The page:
Ah blueberry wine! One minute its fermenting up a storm, then next it’s a lifeless half-finished must that wont get going again. What’s really frustrating isn’t just that the old tricks don’t work – move it to a warmer room, make a fresh starter, apologizing (even if you don’t know what for) and so on – but that there was nothing wrong. It’s not an uncommon story on winemaking forums, and it happened to me recently. So what is it about blueberry wine that causes so many stuck fermentations?
It’s not Kryptonite
Or sorbate. Or any other substance in blueberries that are toxic to yeast. If there were something in blueberries that inhibited yeast, then it would become harder to ferment as you increased the concentration of fruit. 6 lb/gallon would be more difficult to ferment than 3 lb/gallon, for example, and 100% blueberries would be the toughest of all. But my own experience, and that of the only commercial blueberry winemaker I’ve talked to, is that 100% blueberry wines are the easiest to ferment.
Another thing: if it were some toxin or inhibitor in the blueberries, then it would be hardest on the yeast early on – when it’s struggling to come out of dormancy and grow. But when my blueberry wines have stuck, it’s been after a vigorous start. The large established colony of yeast then sputters at around SG 1.020 – 1.040. The question is, what changes between the promising start and the all too common fizzling out?
I’m trying to create an easy blueberry wine recipe, like my Apple Wine From Store-Bought Juice
, and ran into this problem. My hope is to solve this problem and create a reliable and easy way to make blueberry wine.
Win her heart with constant attention. And pH management.
The first time I had a blueberry wine stick on me, I got it going again by adding nutrient. So I began to think that blueberries were low in nutrients. You know, if adding X fixed the problem, then there must not have been enough X to begin with, right? Not so fast. I wasn’t measuring pH back then, but I’ve since noticed that pH drops to dangerous levels as blueberry wine ferments. I now believe that my nutrient addition raised the wine’s pH and that – not the availability of nutrient per se – got the yeast going again. That means you can’t just adjust the pH and other parameters at the beginning and think you’re done. You need to ensure that the pH stays optimal all the way through your fermentation.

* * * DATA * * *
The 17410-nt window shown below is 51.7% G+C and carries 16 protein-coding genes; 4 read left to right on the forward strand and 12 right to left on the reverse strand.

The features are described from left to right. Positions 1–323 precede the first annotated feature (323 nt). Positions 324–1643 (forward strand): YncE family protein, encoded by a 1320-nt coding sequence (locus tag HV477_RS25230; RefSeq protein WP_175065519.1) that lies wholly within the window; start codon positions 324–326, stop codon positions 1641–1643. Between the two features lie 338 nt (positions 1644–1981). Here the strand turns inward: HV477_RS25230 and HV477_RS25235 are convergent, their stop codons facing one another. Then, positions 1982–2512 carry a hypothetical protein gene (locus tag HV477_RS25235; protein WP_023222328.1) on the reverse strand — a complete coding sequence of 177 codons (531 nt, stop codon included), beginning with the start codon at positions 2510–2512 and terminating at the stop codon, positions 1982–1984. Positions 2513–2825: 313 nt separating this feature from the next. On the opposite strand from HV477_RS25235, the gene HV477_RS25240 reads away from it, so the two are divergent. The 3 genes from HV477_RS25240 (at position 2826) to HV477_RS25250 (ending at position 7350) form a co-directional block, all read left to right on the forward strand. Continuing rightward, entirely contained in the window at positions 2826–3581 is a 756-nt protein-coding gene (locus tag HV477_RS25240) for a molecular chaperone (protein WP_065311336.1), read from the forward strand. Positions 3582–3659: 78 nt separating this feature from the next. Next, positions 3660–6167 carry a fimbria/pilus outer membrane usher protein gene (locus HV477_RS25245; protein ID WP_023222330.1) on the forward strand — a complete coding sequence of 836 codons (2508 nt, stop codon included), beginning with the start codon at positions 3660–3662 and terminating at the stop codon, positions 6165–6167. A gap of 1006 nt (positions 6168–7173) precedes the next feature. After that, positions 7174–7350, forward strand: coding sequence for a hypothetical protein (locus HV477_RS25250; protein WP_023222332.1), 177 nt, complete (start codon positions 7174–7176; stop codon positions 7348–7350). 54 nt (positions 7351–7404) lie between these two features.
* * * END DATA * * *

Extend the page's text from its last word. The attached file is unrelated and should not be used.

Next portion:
Trouble-free blueberry wine: two ideas
I haven’t got this licked yet, but I have two things I want to try. Since there’s something about blueberry wine that’s causing stuck fermentation, blending with something else ought to help. And if I’m right about it being a problem of too-low pH, then blending with something else that tends toward high pH would help even more. Cherry wine is the obvious choice here because it settles at a high pH even when the titratable acidity is high. Like blueberry juice, cherry juice is readily available in grocery stores – it would fit right in with the easy recipe from juice that I’m trying to create.
The other idea is to keep this a 100% blueberry wine, but to attack the pH problem directly. What I want here is something I can add to buffer the fermenting wine at a higher pH. Sodium citrate or potassium citrate might do the trick. They are salts of citric acid, which is the dominant acid in blueberries, and are used as flavorings and buffering agents in the food industry.
Maybe one of these will do the trick. Maybe something else, but I feel like I’m getting close.
About the photo
It wasn’t just the color cast that made me think of blueberry wine. There’s something about the photo, from the exposure to the model’s pose and expression, that’s enticing but just out of reach. Blueberry wine can be like that. Herman Layos did a great job with this photo, and I really appreciate him making it available under a Creative Commons license – thanks Herman!
^BackNitrogen Fertilizers ~ Penn State Extension: this is an in depth look at using nitrogen in agriculture. What got my winemaking antenna quivering was this quote:
Anhydrous ammonia, urea, diammonium phosphate, and nitrogen solutions, when first applied, greatly but temporarily increase soil pH
I think the same thing can happen when we add DAP, or other nutrients, to our wine musts.